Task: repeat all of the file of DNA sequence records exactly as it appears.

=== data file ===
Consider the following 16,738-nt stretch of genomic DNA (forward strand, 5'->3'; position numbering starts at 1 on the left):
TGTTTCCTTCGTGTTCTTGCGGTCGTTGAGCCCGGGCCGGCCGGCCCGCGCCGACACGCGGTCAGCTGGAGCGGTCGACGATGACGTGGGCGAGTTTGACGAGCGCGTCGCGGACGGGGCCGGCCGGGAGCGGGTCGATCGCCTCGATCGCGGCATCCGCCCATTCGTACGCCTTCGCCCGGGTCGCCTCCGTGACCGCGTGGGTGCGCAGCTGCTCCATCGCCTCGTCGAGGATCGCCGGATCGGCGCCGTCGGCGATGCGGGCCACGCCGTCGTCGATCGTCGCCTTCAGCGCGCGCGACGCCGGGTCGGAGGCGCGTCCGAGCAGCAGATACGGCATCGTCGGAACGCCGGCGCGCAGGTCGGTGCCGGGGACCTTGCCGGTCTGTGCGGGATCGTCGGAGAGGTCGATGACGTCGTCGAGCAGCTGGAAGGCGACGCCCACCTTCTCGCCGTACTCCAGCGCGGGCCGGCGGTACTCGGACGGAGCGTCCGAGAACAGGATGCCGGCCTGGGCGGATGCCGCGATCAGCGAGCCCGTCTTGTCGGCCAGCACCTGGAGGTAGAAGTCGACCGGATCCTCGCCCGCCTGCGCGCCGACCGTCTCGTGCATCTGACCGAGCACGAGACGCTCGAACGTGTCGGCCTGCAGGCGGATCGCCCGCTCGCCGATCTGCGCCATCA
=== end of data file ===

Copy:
Consider the following 16,738-nt stretch of genomic DNA (forward strand, 5'->3'; position numbering starts at 1 on the left):
TGTTTCCTTCGTGTTCTTGCGGTCGTTGAGCCCGGGCCGGCCGGCCCGCGCCGACACGCGGTCAGCTGGAGCGGTCGACGATGACGTGGGCGAGTTTGACGAGCGCGTCGCGGACGGGGCCGGCCGGGAGCGGGTCGATCGCCTCGATCGCGGCATCCGCCCATTCGTACGCCTTCGCCCGGGTCGCCTCCGTGACCGCGTGGGTGCGCAGCTGCTCCATCGCCTCGTCGAGGATCGCCGGATCGGCGCCGTCGGCGATGCGGGCCACGCCGTCGTCGATCGTCGCCTTCAGCGCGCGCGACGCCGGGTCGGAGGCGCGTCCGAGCAGCAGATACGGCATCGTCGGAACGCCGGCGCGCAGGTCGGTGCCGGGGACCTTGCCGGTCTGTGCGGGATCGTCGGAGAGGTCGATGACGTCGTCGAGCAGCTGGAAGGCGACGCCCACCTTCTCGCCGTACTCCAGCGCGGGCCGGCGGTACTCGGACGGAGCGTCCGAGAACAGGATGCCGGCCTGGGCGGATGCCGCGATCAGCGAGCCCGTCTTGTCGGCCAGCACCTGGAGGTAGAAGTCGACCGGATCCTCGCCCGCCTGCGCGCCGACCGTCTCGTGCATCTGACCGAGCACGAGACGCTCGAACGTGTCGGCCTGCAGGCGGATCGCCCGCTCGCCGATCTGCGCCATCA